The MH40 Wireless headphones can be manually powered off via the button located next to the dual-purpose USB-C charging/audio port. This button, which also activates the manual bluetooth pairing, is flat so, you cannot mistake it with the other ones.
On the other side of the USB-C port, there is a small status led to feedback bluetooth connection and battery life via different color leds, including green (high battery), amber (medium battery) and red (low battery). You will also hear a loud beeping, every few minutes, when battery is low.
During audio playback, the status led shows a constant solid white light and, while the white light doesn't turn off it's not overly bright to be annoying. You can get up to 16 hours of playtime on 50% volume and, while connected via bluetooth 5.0 connection. The wireless range is a solid 30 meter in direct line of sight.
While battery life isn't the longest compared to other headphones, the MH40 Wireless headphones recharge faster than most headphones on the market right now, taking just 1 hour 20 minutes from 0% to 100% and 30 minutes from 0% to 50%, which is blazingly fast. From a 30-minute charge, the MH40 Wireless can deliver up to 9 hours of playtime.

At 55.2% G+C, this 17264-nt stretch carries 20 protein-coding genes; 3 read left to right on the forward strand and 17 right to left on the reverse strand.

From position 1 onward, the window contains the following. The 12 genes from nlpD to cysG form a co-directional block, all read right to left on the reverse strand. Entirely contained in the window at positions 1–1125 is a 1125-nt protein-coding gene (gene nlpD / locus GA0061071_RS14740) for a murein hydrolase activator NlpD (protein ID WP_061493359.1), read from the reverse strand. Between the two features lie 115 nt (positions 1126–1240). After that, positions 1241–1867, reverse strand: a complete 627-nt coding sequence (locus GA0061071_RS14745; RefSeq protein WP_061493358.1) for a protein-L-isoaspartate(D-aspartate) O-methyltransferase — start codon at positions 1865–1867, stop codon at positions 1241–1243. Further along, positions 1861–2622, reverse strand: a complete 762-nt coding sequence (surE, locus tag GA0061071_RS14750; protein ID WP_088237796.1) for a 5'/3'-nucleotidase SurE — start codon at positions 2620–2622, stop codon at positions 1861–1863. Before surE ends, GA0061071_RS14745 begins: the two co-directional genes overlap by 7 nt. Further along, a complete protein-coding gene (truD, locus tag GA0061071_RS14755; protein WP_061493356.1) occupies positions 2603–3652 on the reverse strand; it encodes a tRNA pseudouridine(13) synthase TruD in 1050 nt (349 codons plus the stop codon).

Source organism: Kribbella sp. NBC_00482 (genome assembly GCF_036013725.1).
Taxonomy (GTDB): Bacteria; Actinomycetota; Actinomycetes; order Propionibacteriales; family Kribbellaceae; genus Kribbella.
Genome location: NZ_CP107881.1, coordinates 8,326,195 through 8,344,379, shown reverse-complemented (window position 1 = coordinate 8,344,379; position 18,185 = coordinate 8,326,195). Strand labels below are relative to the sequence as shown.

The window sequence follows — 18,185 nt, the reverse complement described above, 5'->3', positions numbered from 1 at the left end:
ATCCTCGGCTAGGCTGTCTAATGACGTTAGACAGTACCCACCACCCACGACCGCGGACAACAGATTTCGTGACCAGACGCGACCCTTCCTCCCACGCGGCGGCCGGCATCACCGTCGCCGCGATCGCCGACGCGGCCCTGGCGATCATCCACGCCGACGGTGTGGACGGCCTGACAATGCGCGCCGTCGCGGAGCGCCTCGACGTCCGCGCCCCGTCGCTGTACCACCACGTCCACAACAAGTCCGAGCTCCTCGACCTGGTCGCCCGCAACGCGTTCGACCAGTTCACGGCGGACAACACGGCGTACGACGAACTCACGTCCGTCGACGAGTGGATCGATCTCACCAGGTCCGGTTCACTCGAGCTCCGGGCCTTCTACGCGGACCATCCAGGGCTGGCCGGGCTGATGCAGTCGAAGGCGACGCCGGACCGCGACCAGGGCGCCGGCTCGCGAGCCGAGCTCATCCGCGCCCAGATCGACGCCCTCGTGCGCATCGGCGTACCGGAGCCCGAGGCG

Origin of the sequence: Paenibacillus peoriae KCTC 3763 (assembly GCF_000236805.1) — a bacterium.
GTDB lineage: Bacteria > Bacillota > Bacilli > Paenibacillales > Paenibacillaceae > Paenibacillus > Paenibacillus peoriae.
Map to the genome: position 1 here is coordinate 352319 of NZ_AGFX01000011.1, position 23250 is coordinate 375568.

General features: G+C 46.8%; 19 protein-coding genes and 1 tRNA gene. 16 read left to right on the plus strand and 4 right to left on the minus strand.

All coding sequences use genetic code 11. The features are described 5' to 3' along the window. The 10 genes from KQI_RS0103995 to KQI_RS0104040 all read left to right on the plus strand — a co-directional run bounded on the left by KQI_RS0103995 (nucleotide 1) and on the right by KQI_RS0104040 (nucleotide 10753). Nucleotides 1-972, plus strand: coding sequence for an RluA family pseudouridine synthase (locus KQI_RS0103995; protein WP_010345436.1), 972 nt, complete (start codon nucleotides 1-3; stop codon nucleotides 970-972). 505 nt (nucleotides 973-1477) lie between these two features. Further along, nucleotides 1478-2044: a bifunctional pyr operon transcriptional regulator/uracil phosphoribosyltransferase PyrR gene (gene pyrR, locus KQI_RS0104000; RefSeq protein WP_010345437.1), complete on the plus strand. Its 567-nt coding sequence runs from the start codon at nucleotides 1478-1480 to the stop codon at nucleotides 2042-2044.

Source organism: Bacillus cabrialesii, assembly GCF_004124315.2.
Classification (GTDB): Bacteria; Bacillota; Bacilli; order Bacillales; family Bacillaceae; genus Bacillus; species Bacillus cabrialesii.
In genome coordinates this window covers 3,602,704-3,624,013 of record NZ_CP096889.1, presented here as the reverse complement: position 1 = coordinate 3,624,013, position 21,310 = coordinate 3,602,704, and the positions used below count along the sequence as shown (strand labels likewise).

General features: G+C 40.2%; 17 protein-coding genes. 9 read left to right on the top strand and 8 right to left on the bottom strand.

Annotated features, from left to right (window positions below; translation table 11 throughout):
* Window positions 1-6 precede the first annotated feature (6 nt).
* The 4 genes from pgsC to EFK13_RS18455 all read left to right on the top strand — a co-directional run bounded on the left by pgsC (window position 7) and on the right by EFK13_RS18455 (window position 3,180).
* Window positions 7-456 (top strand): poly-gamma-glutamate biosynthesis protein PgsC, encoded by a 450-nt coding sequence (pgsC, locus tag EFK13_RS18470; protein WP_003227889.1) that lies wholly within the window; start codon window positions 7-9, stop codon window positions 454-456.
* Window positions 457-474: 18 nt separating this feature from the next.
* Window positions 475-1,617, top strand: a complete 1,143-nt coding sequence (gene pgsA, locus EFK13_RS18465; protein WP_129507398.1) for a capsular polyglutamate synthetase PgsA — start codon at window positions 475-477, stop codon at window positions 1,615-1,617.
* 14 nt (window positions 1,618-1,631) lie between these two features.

The audio sound and quality is top notch and, you can crank the volume very, very high without incurring any sound distortions. The 40mm neodymium drivers delivery plenty of bass with good vocal midrange and treble.
The default audio transmission is via SBC bluetooth codec although, the aptX bluetooth codec is also supported for high resolution. AptX provides lower latency (lag) when watching YouTube videos on Android devices, while the AAC codec does the same thing for iOS devices.
That said, AAC isn't supported by the MH40 Wireless headphones; hence you will experience noticeable lag when watching videos on an iPad or iPhone.
The MH40 Wireless microphone quality is excellent, thanks to dual microphones and microphone array beamforming integration, which amplifies the voice while reducing noise around for crystal clear conversations without having to shout.
Microphone array beamforming works similar to cVc (clear Voice capture), using noise reduction algorithms but, it does a slightly better job at handling the quality of the call. The MH40 headset is available to buy in several colorways, including the new Silver Metal/Navy Coated Canvas and Silver Metal/Cool Grey Coated Canvas (Studio 35 Edition By Kevin Durant).
Gadget Explained disclosure: As an Amazon Associate I earn from qualifying purchases